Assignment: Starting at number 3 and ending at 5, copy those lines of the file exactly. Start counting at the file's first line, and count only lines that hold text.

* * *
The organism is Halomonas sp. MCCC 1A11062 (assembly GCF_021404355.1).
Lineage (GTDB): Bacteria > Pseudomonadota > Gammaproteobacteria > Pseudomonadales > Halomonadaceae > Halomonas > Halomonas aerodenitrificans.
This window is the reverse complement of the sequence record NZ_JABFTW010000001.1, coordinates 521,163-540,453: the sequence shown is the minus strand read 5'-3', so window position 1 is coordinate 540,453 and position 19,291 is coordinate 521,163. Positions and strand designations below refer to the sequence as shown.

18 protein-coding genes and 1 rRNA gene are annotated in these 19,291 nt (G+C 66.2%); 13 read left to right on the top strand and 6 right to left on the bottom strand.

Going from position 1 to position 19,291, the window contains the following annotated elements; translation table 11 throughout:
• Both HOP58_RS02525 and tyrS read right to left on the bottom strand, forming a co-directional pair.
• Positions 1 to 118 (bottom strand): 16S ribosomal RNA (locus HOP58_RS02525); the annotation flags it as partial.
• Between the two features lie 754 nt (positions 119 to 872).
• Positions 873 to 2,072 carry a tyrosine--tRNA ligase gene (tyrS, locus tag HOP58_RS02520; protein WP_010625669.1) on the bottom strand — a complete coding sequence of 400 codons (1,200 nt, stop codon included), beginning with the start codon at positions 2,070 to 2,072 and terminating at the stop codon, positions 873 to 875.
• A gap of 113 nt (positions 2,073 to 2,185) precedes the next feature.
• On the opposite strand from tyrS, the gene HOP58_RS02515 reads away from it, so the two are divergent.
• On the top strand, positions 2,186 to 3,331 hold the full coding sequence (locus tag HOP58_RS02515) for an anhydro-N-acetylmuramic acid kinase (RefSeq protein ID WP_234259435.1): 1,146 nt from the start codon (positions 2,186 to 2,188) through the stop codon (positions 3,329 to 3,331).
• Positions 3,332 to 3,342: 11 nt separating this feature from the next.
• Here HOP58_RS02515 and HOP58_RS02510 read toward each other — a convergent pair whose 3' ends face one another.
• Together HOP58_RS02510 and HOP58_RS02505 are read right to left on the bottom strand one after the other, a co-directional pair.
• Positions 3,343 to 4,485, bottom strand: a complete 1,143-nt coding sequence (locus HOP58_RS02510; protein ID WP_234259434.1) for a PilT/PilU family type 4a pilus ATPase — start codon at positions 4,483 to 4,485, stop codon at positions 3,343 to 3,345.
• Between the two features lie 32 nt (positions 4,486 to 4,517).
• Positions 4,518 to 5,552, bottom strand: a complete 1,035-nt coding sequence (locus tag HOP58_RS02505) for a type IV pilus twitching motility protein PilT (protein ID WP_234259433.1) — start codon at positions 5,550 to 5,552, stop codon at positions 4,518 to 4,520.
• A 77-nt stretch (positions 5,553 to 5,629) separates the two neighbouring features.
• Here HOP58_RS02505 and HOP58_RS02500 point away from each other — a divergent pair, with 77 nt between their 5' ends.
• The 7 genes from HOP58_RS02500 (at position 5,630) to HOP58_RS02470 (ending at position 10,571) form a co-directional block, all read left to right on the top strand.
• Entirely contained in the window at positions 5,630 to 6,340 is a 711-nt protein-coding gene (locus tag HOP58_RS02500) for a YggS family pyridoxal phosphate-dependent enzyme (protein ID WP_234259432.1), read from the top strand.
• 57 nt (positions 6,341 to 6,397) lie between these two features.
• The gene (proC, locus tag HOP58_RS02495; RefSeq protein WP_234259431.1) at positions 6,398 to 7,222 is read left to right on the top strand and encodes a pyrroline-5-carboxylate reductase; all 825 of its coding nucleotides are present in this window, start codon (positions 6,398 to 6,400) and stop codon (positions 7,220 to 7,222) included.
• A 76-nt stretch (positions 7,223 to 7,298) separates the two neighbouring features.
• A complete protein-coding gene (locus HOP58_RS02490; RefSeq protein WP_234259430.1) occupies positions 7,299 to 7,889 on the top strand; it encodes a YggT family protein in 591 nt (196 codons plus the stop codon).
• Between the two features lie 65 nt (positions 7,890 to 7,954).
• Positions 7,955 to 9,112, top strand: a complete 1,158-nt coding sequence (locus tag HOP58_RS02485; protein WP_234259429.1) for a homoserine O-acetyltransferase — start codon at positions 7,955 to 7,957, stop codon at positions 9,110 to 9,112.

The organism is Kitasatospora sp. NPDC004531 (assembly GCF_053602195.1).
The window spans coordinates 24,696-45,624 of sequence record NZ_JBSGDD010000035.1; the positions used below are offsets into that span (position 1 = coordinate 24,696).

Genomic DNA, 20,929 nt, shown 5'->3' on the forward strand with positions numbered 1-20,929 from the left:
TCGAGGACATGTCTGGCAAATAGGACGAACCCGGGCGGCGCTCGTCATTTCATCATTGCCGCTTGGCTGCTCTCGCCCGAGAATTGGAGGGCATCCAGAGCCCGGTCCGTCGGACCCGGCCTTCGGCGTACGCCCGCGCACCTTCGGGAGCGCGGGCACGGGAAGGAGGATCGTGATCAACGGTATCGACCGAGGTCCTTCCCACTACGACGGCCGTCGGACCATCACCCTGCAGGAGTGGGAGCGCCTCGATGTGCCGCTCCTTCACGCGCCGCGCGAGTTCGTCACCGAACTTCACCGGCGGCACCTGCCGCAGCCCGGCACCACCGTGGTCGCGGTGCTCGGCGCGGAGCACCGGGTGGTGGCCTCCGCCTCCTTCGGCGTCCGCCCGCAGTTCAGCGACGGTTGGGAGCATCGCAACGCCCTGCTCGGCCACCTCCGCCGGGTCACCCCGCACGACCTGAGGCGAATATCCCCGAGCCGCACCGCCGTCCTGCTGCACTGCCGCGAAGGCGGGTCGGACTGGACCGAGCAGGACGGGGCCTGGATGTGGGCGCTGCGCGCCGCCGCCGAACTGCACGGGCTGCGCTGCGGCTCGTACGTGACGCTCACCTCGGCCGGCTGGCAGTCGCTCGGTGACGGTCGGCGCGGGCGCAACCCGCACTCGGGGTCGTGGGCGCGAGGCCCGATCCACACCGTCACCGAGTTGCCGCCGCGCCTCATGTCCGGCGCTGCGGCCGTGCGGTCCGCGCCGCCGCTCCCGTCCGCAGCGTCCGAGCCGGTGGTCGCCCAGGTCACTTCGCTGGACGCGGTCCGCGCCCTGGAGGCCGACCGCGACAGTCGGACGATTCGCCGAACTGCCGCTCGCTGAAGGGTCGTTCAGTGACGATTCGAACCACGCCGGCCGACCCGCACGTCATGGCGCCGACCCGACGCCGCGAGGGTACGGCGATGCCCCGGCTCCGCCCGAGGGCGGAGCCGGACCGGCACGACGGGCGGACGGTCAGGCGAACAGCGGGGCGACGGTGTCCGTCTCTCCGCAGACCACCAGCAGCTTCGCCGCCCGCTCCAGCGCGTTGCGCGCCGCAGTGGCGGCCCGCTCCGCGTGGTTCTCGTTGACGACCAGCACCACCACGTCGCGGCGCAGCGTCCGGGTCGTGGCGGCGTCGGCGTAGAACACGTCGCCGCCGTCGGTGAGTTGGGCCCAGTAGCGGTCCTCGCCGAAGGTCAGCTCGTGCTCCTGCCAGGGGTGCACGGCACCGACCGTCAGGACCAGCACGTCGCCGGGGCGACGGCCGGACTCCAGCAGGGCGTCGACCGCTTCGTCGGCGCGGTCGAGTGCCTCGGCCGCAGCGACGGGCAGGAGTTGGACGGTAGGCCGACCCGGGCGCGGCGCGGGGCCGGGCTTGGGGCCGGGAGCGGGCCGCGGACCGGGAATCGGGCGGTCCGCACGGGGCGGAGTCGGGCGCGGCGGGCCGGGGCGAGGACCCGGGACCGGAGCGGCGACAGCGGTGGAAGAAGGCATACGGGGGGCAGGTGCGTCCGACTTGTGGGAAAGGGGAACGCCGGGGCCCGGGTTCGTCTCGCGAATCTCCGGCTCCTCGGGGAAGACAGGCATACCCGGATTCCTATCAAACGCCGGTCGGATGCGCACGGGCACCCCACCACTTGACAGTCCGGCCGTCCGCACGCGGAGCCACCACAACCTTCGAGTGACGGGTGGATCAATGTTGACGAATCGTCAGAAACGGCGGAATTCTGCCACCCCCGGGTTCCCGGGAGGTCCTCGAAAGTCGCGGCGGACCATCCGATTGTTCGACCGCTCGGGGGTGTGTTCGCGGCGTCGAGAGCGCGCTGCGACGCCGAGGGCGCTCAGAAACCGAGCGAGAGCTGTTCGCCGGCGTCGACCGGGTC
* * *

This window is the reverse complement of the sequence record NZ_JABFTW010000001.1, coordinates 521,163-540,453: the sequence shown is the minus strand read 5'-3', so window position 1 is coordinate 540,453 and position 19,291 is coordinate 521,163. Positions and strand designations below refer to the sequence as shown.

18 protein-coding genes and 1 rRNA gene are annotated in these 19,291 nt (G+C 66.2%); 13 read left to right on the top strand and 6 right to left on the bottom strand.

Going from position 1 to position 19,291, the window contains the following annotated elements; translation table 11 throughout: